A website set up to show that people who still use Internet Explorer are less intelligent has been revealed as a prank.

This weekend, a few news outlets including the BBC, The Telegraph and PC World reported on a website publicizing a random study conducted on the internet. A so-called “psychometric consulting” firm called AptiQuant claimed that it drew people to its website to take an intelligence test while also logging the browser those people used. The collated data suggested that users of the various versions Internet Explorer still used by many to access AOL and Facebook were statistically less intelligent than users of Chrome, Safari and Firefox. Who were the smartest? The people who use the Opera browser.

That is, if the study was at all real or if AptiQuant was a legitimate consulting firm. In fact, the whole website was a hoax meant to point out the inadequacies of Internet Explorer 6.

“This study was a total hoax,” read a post on “There is no company called AptiQuant, and no such survey was ever done. We are really surprised that it took so long for people to figure it out, a mere ‘whois’ on the domain could have revealed it all.”

The real question is: why bother creating a fake website just to bite their thumb at the people still using IE 6, 7 and 8? Just for kicks? Well, not exactly.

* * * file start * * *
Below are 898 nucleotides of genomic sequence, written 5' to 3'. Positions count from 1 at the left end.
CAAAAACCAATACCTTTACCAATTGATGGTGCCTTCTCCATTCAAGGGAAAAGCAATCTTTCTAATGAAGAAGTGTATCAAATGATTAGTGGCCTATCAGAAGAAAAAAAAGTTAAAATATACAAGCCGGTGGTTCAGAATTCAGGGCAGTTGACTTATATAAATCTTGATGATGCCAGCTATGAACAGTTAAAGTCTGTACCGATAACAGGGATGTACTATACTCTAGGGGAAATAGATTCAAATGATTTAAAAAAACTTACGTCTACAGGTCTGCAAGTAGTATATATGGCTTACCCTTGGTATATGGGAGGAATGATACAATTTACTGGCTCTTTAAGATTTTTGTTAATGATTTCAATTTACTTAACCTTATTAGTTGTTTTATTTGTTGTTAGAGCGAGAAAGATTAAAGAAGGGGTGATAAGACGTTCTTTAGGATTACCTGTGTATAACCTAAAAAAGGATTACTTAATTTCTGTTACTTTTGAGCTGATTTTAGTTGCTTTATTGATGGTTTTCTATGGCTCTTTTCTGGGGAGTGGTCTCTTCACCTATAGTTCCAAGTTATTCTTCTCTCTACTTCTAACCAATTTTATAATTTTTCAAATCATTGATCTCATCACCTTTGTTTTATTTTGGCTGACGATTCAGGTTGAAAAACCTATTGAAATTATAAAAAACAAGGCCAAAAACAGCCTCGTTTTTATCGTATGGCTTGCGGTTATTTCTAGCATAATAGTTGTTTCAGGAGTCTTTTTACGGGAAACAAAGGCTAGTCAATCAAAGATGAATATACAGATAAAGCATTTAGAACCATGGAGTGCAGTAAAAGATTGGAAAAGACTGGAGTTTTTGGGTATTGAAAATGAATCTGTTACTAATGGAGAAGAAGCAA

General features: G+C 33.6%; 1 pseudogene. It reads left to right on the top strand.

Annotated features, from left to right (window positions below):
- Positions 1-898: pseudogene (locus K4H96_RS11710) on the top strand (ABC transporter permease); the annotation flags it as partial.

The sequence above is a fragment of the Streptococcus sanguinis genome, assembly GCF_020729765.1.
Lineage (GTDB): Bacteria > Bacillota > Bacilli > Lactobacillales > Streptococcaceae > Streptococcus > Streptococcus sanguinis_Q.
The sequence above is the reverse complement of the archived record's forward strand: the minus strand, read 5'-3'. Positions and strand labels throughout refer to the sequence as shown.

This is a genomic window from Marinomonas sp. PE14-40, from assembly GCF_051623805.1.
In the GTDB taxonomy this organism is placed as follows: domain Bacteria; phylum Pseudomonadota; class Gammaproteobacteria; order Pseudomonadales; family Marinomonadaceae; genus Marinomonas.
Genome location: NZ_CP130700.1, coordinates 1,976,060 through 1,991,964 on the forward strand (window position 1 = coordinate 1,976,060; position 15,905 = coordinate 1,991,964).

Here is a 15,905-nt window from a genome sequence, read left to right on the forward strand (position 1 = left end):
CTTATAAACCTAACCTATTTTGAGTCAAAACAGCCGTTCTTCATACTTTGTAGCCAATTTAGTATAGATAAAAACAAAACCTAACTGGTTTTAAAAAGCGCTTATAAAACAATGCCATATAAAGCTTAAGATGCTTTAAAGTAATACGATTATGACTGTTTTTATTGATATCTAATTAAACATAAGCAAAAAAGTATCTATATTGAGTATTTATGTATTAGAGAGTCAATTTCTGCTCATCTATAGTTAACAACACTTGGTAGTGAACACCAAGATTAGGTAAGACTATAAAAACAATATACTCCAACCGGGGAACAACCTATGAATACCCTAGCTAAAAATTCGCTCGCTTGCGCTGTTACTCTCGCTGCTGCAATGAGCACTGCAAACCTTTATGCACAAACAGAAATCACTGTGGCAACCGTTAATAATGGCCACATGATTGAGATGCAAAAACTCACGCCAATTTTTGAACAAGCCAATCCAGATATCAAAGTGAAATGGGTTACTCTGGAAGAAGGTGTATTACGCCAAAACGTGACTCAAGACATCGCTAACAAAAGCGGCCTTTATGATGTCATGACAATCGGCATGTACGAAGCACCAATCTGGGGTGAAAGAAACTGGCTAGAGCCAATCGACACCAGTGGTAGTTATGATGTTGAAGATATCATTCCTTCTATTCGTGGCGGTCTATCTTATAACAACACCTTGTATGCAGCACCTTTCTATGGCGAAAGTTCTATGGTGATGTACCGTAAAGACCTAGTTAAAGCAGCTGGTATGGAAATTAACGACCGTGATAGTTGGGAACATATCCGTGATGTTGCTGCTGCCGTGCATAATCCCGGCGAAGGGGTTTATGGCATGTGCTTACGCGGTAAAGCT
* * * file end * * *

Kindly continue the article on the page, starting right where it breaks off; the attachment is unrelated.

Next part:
“The main purpose behind this hoax was to create awareness about the incompatibilities of IE6 and how it is pulling back innovation. So, if you are still using IE6, please update to a newer browser.”

The people behind the hoax actually run a comparison shopping website called and were disgusted when they tried to make it compatible with older browsers. “We got this idea when adding some features to our comparison shopping website. We found out that IE6 was highly incompatible with web standards. IE 7.0 and 8.0, though better than 6.0 are still incompatible with not only with the standards, but with each other too.”

I personally use Chrome, but I don’t think that makes me any smarter. Internet Explorer used to be the gold standard, but it was increasingly frustrating to work with so I gave Firefox a shot. I never went back, and when Chrome debuted, the story was the same. I understand that IE has improved since then but I only bother opening it up when a webpage – usually run by Microsoft – won’t open anywhere else.

Even Microsoft admits that people should at least upgrade to a more recent version of Explorer.

Source: PC World and AptiQuant

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